Articles
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The problem with American Sign Language (ASL) is that over 500,000 people in the U.S. use it, but the country has over 330 million people.

So for those with hearing loss, the chances of coming into contact with someone who uses the language are rare. Especially outside of the deaf community.

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Looking back, the year 1995 seems like such an innocent time. America was in the midst of its longest streak of peace and prosperity. September 11, 2001 was six years away, and the internet didn't seem like much more than a passing fad.

Twenty-four years ago, 18 million U.S. homes had modem-equipped computers, 7 million more than the year before. Most logged in through America Online where they got their email or communicated with random strangers in chat rooms.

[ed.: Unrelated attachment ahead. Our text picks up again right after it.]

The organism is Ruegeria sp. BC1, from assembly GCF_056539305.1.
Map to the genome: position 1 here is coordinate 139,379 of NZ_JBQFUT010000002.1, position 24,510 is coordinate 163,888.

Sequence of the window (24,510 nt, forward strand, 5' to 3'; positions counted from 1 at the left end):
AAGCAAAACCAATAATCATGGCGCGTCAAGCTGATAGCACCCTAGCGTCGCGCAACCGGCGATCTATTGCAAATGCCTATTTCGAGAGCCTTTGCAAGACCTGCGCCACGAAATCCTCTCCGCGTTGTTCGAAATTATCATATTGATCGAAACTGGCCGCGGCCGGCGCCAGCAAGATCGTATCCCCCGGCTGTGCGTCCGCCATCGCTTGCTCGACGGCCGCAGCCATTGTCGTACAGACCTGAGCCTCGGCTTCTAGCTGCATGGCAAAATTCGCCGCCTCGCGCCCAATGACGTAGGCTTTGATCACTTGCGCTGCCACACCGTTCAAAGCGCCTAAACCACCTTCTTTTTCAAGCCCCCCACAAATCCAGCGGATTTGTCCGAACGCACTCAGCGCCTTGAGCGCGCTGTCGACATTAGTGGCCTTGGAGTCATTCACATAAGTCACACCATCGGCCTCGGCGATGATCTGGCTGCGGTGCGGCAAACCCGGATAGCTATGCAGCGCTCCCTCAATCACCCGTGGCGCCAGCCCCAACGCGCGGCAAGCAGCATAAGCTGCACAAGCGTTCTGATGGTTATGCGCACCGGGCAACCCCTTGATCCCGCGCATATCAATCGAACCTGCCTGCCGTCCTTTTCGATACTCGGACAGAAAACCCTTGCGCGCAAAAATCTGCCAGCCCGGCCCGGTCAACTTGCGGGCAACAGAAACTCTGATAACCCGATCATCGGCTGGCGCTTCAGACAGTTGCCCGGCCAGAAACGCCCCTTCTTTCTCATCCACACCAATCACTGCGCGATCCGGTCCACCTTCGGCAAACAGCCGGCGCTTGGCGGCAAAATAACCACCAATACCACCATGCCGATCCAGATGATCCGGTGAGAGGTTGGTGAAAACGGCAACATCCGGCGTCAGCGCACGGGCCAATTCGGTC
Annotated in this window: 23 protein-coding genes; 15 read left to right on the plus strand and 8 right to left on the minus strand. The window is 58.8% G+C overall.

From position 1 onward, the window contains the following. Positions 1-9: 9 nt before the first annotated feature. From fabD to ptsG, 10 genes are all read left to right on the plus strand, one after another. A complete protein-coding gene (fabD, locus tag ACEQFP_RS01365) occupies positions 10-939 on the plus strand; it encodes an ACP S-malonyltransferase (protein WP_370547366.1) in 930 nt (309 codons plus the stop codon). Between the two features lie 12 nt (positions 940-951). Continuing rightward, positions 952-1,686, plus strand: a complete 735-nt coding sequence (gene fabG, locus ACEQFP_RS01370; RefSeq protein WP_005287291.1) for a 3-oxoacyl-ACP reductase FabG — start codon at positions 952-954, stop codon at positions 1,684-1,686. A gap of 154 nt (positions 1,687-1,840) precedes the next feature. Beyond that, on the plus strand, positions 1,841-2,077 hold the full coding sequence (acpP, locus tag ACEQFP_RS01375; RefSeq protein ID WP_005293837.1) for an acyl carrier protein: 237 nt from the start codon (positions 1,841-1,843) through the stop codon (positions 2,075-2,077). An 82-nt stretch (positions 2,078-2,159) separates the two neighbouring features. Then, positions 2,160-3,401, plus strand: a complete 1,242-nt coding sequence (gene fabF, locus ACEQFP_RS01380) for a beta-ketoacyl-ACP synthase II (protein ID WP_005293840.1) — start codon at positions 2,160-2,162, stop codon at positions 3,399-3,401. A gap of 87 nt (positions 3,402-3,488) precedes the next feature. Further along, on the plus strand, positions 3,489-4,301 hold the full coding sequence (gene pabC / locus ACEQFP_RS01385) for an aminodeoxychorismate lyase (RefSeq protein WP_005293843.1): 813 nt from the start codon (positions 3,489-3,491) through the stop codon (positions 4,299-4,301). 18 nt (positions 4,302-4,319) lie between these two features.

According to a Pew Research study that year, only 32% of those who go online say they would miss it "a lot" if no longer available.

Imagine what those poll numbers would look like if the question was asked today.

RELATED: Bill and Melinda Gates had a surprising answer when asked about a 70 percent tax on the wealthiest Americans

"Few see online activities as essential to them, and no single online feature, with the exception of E-Mail, is used with any regularity," the Pew article said. "Consumers have yet to begin purchasing goods and services online, and there is little indication that online news features are changing traditional news consumption patterns."